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Cross-Cultural Psychology

A subfield of psychology concerned with observing human behavior in contrasting cultures.

Studies in this discipline attempt to expand the compass of psychological research beyond the few highly industrialized nations on which it has traditionally focused. While definitions of what constitutes a culture vary widely, most experts concur that "culture" involves patterns of behavior, symbols, and values. The prominent anthropologist Clifford Geertz has described culture as "… a historically transmitted pattern of meanings embodied in symbols, a system of inherited conceptions expressed in symbolic forms by means of which men communicate, perpetuate, and develop their knowledge about and attitudes toward life."

While cross-cultural psychology and anthropology often overlap, both disciplines tend to focus on different aspects of a culture. For example, many issues of interest to psychologists are not addressed by anthropologists, who have their own concerns traditionally, including such topics as kinship, land distribution, and ritual. When anthropologists do concentrate on areas of psychology, they focus on activities whereby data can be collected through direct observation, such as the age of children at weaning or child rearing practices. However, there is no significant body of anthropological data on many of the more abstract questions commonly addressed by psychologists, such as cultural conceptions of intelligence.

Cross-cultural research can yield important information on many topics of interest to psychologists. In one of the best known studies, researchers found evidence that human perceptual processes develop differently depending on what types of shapes and angles people are exposed to daily in their environment. People living in countries such as the United States with many buildings containing 90-degree angles are susceptible to different optical illusions than those in rural African villages, where such buildings are not the norm. Cross-cultural studies have also discovered that the symptoms of most psychological disorders vary from one culture to another, and has led to a reconsideration of what constitutes normal human sexuality. For example, homosexuality, long considered pathological behavior in the United States, is approved of in other cultures and is even encouraged in some as a normal sexual outlet before marriage.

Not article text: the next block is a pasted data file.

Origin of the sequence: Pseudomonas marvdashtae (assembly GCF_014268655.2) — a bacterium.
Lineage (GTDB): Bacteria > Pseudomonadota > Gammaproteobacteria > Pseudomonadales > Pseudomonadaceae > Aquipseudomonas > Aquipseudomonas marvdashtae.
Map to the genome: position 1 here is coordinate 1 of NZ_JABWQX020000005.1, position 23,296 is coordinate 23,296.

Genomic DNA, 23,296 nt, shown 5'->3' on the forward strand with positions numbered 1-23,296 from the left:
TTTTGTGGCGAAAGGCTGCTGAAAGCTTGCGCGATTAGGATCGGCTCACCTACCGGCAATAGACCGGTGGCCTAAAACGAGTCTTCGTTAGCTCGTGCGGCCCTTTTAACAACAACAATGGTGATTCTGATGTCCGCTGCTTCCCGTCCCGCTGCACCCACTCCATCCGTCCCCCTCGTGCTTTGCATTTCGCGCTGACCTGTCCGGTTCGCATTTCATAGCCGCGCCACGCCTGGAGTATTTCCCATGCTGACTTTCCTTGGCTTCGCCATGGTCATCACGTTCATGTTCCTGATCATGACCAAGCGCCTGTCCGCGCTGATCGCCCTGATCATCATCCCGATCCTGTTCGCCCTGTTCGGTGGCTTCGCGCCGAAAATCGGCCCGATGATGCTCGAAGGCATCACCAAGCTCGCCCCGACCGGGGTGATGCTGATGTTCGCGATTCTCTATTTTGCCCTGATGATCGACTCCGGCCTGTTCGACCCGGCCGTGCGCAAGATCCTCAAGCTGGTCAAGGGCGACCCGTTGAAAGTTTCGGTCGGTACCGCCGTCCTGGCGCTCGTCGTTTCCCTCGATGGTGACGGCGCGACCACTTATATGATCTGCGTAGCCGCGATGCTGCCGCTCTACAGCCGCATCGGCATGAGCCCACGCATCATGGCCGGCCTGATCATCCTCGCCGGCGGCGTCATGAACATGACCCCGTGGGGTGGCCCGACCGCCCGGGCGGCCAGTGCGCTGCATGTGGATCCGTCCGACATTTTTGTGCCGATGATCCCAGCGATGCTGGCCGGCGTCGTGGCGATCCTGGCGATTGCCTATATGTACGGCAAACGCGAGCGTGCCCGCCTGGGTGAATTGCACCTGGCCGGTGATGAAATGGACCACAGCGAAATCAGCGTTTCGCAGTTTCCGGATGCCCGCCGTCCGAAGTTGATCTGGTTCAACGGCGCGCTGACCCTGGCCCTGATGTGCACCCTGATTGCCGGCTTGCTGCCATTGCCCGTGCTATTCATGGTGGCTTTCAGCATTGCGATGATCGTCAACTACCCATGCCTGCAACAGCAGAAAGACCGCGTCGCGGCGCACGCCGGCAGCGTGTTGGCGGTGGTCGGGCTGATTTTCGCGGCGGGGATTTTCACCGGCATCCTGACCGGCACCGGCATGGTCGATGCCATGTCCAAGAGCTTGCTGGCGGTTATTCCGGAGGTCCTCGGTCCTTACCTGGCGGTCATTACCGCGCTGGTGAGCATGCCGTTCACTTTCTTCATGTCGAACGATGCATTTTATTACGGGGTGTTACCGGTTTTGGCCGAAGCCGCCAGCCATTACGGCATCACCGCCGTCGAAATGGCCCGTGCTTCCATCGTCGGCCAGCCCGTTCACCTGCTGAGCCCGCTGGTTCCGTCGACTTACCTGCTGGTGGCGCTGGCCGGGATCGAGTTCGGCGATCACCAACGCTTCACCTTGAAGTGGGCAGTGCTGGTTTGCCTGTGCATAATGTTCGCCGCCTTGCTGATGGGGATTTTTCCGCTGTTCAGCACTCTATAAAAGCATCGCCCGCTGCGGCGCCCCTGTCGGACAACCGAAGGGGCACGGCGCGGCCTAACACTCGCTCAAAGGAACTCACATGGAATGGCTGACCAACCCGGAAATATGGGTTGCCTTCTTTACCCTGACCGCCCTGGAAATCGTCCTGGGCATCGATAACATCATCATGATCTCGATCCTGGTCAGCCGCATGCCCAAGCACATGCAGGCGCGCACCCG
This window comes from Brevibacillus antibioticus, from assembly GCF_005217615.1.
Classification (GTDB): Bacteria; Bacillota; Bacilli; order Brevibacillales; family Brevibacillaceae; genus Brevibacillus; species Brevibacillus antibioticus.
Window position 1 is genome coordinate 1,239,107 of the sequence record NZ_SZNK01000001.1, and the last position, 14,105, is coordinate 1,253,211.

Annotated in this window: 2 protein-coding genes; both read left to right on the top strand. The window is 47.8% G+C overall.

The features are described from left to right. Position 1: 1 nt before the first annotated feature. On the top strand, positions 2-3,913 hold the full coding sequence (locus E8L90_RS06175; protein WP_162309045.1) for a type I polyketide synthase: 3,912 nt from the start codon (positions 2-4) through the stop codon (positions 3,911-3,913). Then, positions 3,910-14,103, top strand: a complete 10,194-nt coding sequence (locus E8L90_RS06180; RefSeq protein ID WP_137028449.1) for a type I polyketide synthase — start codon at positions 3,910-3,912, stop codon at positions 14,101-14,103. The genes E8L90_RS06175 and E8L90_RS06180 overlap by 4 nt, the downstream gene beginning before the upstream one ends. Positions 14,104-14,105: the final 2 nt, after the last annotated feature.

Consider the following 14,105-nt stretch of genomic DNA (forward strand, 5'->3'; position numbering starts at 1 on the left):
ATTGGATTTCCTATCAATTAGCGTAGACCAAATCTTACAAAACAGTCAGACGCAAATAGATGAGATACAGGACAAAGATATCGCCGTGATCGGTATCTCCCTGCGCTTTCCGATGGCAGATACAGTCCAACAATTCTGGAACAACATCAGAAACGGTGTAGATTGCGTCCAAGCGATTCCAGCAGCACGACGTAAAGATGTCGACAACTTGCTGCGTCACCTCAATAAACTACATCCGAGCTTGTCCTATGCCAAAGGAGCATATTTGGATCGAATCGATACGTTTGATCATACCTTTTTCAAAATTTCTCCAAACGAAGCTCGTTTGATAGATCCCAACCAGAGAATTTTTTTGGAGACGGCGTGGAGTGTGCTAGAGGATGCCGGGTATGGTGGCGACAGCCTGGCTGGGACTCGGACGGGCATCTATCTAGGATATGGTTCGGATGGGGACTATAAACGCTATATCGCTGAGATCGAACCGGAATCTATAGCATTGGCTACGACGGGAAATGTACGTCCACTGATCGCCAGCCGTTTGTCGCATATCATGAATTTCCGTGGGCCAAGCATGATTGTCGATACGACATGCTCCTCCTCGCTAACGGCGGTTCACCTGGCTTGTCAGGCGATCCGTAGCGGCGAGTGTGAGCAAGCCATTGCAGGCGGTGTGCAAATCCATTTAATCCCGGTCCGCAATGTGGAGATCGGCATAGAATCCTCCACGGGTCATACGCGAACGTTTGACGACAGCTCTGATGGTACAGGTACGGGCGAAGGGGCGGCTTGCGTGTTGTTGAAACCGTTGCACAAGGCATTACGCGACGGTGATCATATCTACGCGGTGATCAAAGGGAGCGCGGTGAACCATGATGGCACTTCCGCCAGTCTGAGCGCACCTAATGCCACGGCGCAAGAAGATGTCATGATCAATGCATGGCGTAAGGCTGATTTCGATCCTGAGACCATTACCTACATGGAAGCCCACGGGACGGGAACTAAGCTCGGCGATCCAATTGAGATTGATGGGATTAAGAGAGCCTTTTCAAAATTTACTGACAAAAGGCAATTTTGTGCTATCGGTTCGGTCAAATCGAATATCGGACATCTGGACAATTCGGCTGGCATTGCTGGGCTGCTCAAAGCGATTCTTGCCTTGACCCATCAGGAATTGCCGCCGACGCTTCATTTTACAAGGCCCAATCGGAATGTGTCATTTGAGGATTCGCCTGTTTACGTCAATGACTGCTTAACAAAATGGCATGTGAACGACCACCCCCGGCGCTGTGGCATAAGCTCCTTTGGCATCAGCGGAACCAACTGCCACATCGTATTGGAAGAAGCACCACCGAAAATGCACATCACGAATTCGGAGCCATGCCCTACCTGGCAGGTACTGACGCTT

Collection of cross-cultural data can also shed new light on standard psychological theories. In the 1920s, the anthropologist Bronislaw Malinowski observed that young boys living in the Trobriand islands exhibited the type of hostility that Sigmund Freud had described in his formulation of the Oedipus complex, only it was directed not at their fathers but at a maternal uncle who was assigned the role of family disciplinarian. This observation posed a challenge to Freud's oedipal theory by raising the possibility that boys' tense relations with their fathers at a certain period in their lives may be a reaction to discipline rather than a manifestation of sexual jealousy. The questions raised by Malinowski's observation demonstrate a particularly valuable type of contribution that cross-cultural research can make to psychology. Psychological research often confounds, or merges, two variables in a situation in this case, the boy's anger toward his father and the father's sexual role in relation to the mother. A cross-cultural perspective can untangle such confounded variables when it finds them occurring separately in other cultures—e.g., the disciplinarian (the uncle), and the mother's lover (the father), as two separate persons.

Cross-cultural psychology may also be practiced within a given society by studying the contrasts between its dominant culture and subcultures. A subculture—defined as a group of people whose experiences differ from those of the majority culture—may be constituted in different ways. Often, it is an ethnic, racial, or religious group. Any group that develops its own customs, norms, and jargon may be considered a subculture, however, including such deviant groups as drug or gang subcultures. A prominent area of intersection between psychological inquiry and subcultures within the United States has been the issue of cultural bias in testing. Today, testing experts assert that there is no evidence for bias across race or social class in "standardized" intelligence and achievement tests. However, children whose primary language is not English should be tested in their primary language.

Further Reading

Barnouw, Victor. Culture and Personality. 4th ed. Homewood, IL: Dorsey Press, 1985.

Bock, Philip K. Rethinking Psychological Anthropology: Continuity and Change in the Study of Human Action. New York: W.H. Freeman, 1988.

Additional topics

Psychology EncyclopediaBranches of Psychology